What is in this article?:
When family members enter into the equation, planning can become more complicated.
To date, small business succession planning trends don’t look good. One study estimates that 70 percent of family businesses will fail to make it to the next generation. With 98 percent of all farms owned by families, the imperative for planning is clear for farm operators who would like to transition their land and operation to the next generation.
While legal structure, estate documents, business documents and financial instruments are all important to a successful farm transition plan, this article focuses on another important part of the planning equation: People.
- Consider this hypothetical farm situation. Here is the background:
- The farm operator is 60 years old
- He is married to a supportive wife, a trusted partner in the farm operation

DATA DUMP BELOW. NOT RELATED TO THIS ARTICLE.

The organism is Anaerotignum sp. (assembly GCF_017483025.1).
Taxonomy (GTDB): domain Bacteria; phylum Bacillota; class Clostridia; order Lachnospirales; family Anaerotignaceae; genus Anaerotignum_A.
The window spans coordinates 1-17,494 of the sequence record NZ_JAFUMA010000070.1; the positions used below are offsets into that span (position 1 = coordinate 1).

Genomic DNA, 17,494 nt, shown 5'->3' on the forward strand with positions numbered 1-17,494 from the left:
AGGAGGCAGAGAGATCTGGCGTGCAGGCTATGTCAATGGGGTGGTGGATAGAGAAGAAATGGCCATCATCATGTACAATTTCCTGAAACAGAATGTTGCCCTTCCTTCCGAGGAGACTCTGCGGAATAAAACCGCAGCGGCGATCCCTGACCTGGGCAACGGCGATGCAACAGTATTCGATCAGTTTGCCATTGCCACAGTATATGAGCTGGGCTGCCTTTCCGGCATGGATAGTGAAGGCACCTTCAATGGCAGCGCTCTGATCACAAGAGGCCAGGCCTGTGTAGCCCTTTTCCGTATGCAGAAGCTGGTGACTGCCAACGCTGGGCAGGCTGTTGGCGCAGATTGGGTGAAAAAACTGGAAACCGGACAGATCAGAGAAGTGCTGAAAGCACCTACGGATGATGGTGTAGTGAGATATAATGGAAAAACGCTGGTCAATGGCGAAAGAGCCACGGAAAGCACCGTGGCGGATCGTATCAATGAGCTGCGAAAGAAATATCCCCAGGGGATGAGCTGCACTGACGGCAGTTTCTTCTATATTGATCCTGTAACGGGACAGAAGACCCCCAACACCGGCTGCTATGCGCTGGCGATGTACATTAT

- They have 4 children – three sons and a daughter
- Oldest son works on the farm. He has always been expected to help out with the workload and carries more of it than the other three children
- Second son also works on the farm, never finished school and is a bit of a problem child
- Third son went to college, majored in business administration with a minor in agricultural science. He is a lot like his dad, which causes relationship problems
- Last child is a daughter. She has a close relationship with her mom and is the apple of dad’s eye. She is married and works in town as an elementary school teacher
- Dad has a preconceived notion the farm should be operated by the oldest son who spends the most time working with
- Dad also feels, like Mom, that all four children should equally own the farm and the two active sons should make decisions on operating the farm. They believe this is “fair.
- Estate documents reflect equal ownership; no business documents have been drafted or installed
Taking the above scenario into consideration, it’s time to ask some hard questions
- Can the farm survive if you divide into it four equal parts?
- Will a farm that is barely providing a living for two families be able to successfully provide for four?